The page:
Last weekend, Fernando Alonso got one step closer to completing his dream of winning the triple crown. He’s already won Monaco, twice actually, now he’s a 24 Hours of LeMans winner too. Only thing left is an Indianapolis 500 triumph. But, before he can focus on Indy, he has his focus of this weekend’s French Grand Prix (10 a.m. ET/ESPN 2).
Can Alonso pull off the rare France sweep in a span of seven days?
“It’s not often we get to drive on new tracks, or tracks that are new for most of us but already have a strong legacy behind them, so after my Le Mans experience it’s great to be staying in France and heading to Paul Ricard,” Alonso said ahead of this weekend’s race. “Winning the 24 Hours of Le Mans still feels like a dream and it was an incredible week. It’s finally sinking in now and I’m already looking forward to getting back in my car and going racing again.
“I’ve never raced at Paul Ricard in Formula 1, but I drove there in testing a few years ago and I’ve seen the designs of the new circuit configurations. I think it looks like it has the potential to be a mega track, and going to a new venue always makes things exciting, as we’re all in the same position learning its characteristics from scratch.
“From what we do know, it’ll be a tough race for the cars and drivers, and a tricky technical challenge to set the cars up. It does look like there are a few overtaking opportunities though, which should hopefully provide some exciting racing. After a couple of disappointing weekends, I hope we can bounce back in France with a more positive result.”
Alonso, has had a solid but no where close to where he needs to be season in F1. Prior to retiring from the last two races (Monaco and Canada), the popular Spaniard has eight straight top 10 finishes, three of which dating back to the end of the 2017 season. With a new powerplant in 2018, the hopes were higher that he’d be closer to contending. While they are, it’s still not race wins like he’s wanting.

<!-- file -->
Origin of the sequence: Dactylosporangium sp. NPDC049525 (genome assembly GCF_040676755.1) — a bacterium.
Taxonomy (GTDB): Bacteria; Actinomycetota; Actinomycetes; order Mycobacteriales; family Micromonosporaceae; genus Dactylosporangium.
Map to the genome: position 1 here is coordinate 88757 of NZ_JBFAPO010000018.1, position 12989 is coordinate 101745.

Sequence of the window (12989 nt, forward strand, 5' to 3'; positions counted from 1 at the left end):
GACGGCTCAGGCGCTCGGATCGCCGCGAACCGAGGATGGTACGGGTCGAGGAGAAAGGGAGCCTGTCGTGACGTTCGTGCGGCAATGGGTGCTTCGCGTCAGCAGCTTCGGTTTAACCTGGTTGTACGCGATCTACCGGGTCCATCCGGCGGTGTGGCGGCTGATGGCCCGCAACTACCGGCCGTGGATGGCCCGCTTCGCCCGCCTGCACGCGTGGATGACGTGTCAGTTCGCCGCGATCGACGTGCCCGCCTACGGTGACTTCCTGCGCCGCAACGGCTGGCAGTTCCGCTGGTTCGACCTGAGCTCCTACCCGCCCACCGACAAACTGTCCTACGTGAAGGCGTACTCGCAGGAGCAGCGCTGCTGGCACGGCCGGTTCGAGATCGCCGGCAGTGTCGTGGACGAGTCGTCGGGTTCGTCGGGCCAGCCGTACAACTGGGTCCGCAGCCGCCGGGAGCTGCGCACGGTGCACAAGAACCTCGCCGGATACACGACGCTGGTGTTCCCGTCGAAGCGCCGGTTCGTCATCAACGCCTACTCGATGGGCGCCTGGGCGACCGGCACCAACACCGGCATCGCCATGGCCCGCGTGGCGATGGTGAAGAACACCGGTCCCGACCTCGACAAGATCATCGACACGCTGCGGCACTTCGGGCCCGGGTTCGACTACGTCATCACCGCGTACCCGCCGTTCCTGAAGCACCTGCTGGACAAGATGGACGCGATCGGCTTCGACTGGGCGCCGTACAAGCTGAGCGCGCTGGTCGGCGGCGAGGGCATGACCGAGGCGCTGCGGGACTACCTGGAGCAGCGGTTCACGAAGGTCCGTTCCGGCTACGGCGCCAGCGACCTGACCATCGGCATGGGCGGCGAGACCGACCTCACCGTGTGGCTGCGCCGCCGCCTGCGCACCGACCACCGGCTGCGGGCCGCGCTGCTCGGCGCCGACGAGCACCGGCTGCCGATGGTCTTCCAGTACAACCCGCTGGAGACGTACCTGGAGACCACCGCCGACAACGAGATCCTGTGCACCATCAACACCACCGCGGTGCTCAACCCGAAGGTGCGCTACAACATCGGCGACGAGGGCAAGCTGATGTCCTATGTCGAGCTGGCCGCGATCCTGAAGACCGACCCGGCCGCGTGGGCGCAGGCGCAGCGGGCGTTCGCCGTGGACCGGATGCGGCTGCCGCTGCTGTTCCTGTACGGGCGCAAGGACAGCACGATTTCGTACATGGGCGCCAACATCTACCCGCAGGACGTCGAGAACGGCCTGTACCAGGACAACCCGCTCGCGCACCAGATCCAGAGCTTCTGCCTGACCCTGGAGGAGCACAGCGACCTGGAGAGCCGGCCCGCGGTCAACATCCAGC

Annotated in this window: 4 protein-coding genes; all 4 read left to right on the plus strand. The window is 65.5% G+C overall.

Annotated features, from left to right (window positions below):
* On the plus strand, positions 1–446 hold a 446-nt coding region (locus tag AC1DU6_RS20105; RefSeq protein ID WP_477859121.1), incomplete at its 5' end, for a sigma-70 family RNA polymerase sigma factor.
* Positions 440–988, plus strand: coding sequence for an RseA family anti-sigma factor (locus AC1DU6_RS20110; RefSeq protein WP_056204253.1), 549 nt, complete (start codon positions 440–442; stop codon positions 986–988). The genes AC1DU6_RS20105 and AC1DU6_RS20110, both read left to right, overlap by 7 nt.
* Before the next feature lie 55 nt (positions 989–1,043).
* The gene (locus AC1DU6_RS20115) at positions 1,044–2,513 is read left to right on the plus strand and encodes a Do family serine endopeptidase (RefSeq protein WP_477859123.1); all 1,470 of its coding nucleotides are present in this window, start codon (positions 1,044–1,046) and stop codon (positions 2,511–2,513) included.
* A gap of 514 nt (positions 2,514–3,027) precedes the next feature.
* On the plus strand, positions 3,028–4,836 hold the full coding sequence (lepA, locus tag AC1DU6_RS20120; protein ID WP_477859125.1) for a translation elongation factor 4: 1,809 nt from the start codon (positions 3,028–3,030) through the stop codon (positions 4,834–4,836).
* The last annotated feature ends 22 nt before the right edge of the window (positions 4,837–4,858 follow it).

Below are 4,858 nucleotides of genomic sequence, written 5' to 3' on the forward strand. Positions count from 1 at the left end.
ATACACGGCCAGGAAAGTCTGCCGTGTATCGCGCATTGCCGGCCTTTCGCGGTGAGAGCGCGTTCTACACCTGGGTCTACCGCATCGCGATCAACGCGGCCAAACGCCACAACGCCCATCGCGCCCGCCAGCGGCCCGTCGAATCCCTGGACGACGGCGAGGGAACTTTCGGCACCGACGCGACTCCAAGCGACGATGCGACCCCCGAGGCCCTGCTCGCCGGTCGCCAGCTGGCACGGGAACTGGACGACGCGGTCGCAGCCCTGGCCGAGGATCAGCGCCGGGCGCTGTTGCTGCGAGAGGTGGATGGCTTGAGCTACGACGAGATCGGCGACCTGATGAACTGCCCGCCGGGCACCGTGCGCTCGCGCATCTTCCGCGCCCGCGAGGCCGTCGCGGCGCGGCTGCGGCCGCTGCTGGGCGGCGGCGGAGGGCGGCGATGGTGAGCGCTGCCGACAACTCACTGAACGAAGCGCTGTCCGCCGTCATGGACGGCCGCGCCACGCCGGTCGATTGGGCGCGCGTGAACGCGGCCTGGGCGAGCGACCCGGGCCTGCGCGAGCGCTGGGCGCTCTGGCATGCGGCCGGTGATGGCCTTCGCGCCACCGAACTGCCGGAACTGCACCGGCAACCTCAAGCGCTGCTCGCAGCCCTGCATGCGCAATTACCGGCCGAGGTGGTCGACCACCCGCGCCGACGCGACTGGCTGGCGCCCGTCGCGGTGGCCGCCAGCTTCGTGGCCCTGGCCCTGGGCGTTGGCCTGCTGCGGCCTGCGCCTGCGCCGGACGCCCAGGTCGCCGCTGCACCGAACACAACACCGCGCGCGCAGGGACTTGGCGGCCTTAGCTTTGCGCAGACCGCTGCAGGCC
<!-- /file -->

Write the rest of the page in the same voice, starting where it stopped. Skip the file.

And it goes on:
With the series heading back to France for the first time since 2008 and the first time at this track in 28 years, the playing field is a little more level than in most races. Alonso, could hopefully use that to his advantage.
So could his teammate Stoffel Vandoorne. He’s one of the few drivers to have actually driven on the road course.
“Although Formula 1 hasn’t visited Paul Ricard for a long time, I’m actually one of the only drivers on the current grid that has driven the track – I drove there during a Pirelli test in 2016, which was a really cool experience, and I also raced there in my Formula Renault days,” Vandoorne said.
“It looks like a great track which has been very much modernized, and I think it’ll provide some great racing. It’s a technical circuit, with a mix of high-speed and low-speed sections, and some of the corners like Signes are extremely challenging and really good fun. There are also some areas where overtaking is definitely possible, so hopefully it should help to mix up the pack a little bit.
“There will be a lot of fans coming to Paul Ricard to experience this race for the first time, so there should be a great atmosphere all weekend. It’ll be great to visit a new city and see how our package performs on a new track – it’ll be unknown territory for all of us, but I’m looking forward to the challenge and hope we can put our last couple of results behind us.
“Congratulations to Fernando for his win at Le Mans – I watched the last few hours at home and was hoping nothing dramatic would happen right at the end. I know Fernando did a lot of preparation and it was a well-deserved victory for the whole team.”
While no one other than Mercedes, Ferrari or Red Bull has won an F1 race since 2013, McLaren is hoping they could be the first ones since Lotus to do so this weekend.